Geoff Reeves (Space Science and Applications, ISR-1) is a space physics leader who supports the mission of the Laboratory’s International Space and Response Division. He made Los Alamos space weather data available to the broad scientific community, supporting worldwide advances. His work has been cited more than 5,600 times. A Los Alamos Fellows Prize recipient, Reeves helped solve a 50-year-old mystery about how electrons within Earth’s Van Allen radiation belts can become energetic enough to kill orbiting satellites. His research may help make space weather forecasting possible and accurate for better satellite protection. To further support integrated space situational awareness, Reeves led a team that developed the Dynamic Radiation Environment Assimilation Model (DREAM) to predict hazards from the natural space environment or high-altitude nuclear explosions.

 

Return to top

Chemistry

Researchers explore alternative portal monitor technology for fissile material

Los Alamos researchers and collaborators are part of a national effort to develop alternative portal monitor technologies, not dependent on helium-3 (3He) neutron counters, to be used at ports of entry. Portal monitors in general are designed to detect illicit movement of certain special nuclear materials, in this case fissile material, which could potentially pose a threat to national security. The customary methodology for detecting fissile material is to directly observe the prompt and delayed neutrons that always accompany both spontaneous and induced nuclear fission. The high neutron absorption cross section for 3He makes it an ideal candidate for this task, but its current scarcity is making it increasingly difficult to keep up with demand. One alternative to the direct detection of these neutrons is to employ a neutron-to-gamma converter and instead measure the high multiplicity gamma-ray cascade following neutron capture.

Natural cadmium is often used as shielding against thermal neutrons because of the large cross section of cadmium-113 (113Cd) for capture of neutrons with energies below 1 eV. Cadmium is also used in detectors sensitive to thermal neutrons, such as cadmium doped plastic scintillation detectors, crystal scintillation detectors such as CdWO4 and semiconductor detectors such as CdZnTe. The 113Cd(n, a)114Cd reaction leads to emission of a-ray cascades from the excited compound nucleus 114Cd. Intensity distribution of the a-ray cascades must be known with good accuracy to model the secondary radiation produced in the shielding as well as the response of neutron detectors which contain cadmium.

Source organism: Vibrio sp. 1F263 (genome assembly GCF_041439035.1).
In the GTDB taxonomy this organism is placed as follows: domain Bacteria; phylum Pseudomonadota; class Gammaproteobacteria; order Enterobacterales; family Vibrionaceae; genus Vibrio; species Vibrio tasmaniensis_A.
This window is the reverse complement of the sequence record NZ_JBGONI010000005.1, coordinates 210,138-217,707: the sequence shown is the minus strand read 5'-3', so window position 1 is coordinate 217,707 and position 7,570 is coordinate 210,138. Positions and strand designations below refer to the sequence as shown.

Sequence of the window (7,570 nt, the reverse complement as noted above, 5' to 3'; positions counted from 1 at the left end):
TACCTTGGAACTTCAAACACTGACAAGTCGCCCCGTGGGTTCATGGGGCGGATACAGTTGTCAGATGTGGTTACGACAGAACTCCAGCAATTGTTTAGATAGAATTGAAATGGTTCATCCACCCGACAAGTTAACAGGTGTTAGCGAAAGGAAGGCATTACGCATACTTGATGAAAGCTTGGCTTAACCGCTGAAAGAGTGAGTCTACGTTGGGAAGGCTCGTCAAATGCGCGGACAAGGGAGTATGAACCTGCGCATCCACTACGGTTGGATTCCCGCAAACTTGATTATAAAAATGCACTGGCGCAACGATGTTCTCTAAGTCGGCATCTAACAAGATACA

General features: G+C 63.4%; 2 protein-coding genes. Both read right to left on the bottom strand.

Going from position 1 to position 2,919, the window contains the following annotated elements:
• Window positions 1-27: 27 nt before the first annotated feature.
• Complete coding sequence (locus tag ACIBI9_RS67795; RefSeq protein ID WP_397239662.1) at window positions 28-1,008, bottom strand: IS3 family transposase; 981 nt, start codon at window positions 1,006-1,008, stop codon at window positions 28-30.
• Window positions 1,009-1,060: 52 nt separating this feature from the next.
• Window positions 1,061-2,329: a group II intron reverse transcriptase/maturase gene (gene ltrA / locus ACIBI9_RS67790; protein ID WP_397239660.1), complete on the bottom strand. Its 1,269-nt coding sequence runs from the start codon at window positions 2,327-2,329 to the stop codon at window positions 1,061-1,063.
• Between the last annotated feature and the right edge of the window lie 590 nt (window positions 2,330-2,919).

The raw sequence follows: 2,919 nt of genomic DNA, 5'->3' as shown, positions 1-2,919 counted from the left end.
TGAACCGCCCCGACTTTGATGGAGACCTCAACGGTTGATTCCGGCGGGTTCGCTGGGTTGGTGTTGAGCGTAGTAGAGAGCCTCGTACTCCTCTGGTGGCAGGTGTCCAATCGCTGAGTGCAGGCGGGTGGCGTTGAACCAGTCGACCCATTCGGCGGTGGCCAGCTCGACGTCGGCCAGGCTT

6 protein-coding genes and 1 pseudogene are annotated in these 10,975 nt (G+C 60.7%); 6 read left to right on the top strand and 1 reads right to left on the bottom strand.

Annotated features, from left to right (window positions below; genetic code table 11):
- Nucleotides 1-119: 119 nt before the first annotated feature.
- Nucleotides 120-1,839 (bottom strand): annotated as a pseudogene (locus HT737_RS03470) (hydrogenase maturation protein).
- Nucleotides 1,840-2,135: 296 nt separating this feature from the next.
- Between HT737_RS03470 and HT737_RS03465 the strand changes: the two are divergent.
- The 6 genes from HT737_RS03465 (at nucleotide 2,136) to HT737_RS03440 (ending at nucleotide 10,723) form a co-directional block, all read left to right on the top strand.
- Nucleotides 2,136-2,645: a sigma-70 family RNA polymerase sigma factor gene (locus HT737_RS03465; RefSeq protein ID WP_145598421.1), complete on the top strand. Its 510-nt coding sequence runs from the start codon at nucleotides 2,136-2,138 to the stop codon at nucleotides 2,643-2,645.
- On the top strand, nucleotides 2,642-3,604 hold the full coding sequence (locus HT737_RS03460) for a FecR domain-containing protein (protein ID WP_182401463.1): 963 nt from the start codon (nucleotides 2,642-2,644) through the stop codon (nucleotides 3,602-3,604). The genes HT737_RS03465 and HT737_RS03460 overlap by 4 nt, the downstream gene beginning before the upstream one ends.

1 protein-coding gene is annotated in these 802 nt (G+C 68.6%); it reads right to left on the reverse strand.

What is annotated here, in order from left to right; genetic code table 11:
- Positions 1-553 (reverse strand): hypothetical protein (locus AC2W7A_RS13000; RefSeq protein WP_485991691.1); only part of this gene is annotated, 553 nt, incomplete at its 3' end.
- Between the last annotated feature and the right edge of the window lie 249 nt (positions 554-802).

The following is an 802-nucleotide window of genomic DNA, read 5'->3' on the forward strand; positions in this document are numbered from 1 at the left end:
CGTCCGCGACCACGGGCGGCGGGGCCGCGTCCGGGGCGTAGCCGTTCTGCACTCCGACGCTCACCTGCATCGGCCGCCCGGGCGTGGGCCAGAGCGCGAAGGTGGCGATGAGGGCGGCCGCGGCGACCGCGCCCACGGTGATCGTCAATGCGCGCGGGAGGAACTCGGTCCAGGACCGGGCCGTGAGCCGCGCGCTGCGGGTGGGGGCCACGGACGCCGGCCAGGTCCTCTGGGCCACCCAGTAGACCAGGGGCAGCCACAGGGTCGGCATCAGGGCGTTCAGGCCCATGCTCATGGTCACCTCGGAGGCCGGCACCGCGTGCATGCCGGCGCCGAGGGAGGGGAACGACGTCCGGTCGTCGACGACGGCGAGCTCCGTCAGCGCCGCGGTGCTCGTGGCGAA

As part of development of the ENGA portal monitor based on neutron-to-gamma conversion, the team performed two neutron-capture experiments at the DANCE (Detector for Advanced Neutron Capture Experiments) detector array at LANSCE. They used targets of natural cadmium and CdO enriched to 113Cd. Comparison of the measured a-ray spectra with predictions from the statistical model enabled the researchers to study the properties of the cascade transitions following capture from s-wave resonances in 111Cd and 113Cd. The team also determined the a-ray intensity distribution following capture of thermal neutrons on 113Cd, as shown in Figure 1. This distribution can be used to generate a-ray cascades in radiation transport codes for simulating the response of cadmium based detectors or shielding.

Figure 1. Intensity distribution of transitions following capture of thermal neutrons on 113Cd as a function of the excitation energy Ex and the -ray energy E. Arrows depict an example of generating a cascade by selecting sequentially the transition energies E1, E2 and E3, starting from the neutron-capture level and ending at the ground state.

Figure 1. Intensity distribution of transitions following capture of thermal neutrons on 113Cd as a function of the excitation energy Ex and the -ray energy E. Arrows depict an example of generating a cascade by selecting sequentially the transition energies E1, E2 and E3, starting from the neutron-capture level and ending at the ground state.

References:

  • “System for Detecting Special Nuclear Materials”, LANL Patent Application, Docket Number S-121,
  • “γ -ray Cascade Transitions in 112Cd and 114Cd Following Resonance Capture of Epithermal Neutrons,” Physical Review C 87, 054603 (2013); doi: 1103/PhysRevC.87.054603.
  • “Cascade γ-Rays Following Capture of Thermal Neutrons on 113Cd,” Physical Review C 88, 057602 (2013); doi: 10.1103/PhysRevC.88.057602.

Researchers include G. Rusev, M. Jandel, C. W. Arnold, T. A. Bredeweg, and A. W. Moody (Nuclear and Radiochemistry, C-NR); A. Couture, S. M. Mosby, T. N. Taddeucci, and J. L. Ullmann (Neutron and Nuclear Science, LANSCE-NS); and M. Krtička (Charles University, Czech Republic).

NNSA NA-22 funded the work, which supports the Lab’s Global Security mission area and the Nuclear and Particle Futures and Science of Signatures science pillars. Technical contact: G. Rusev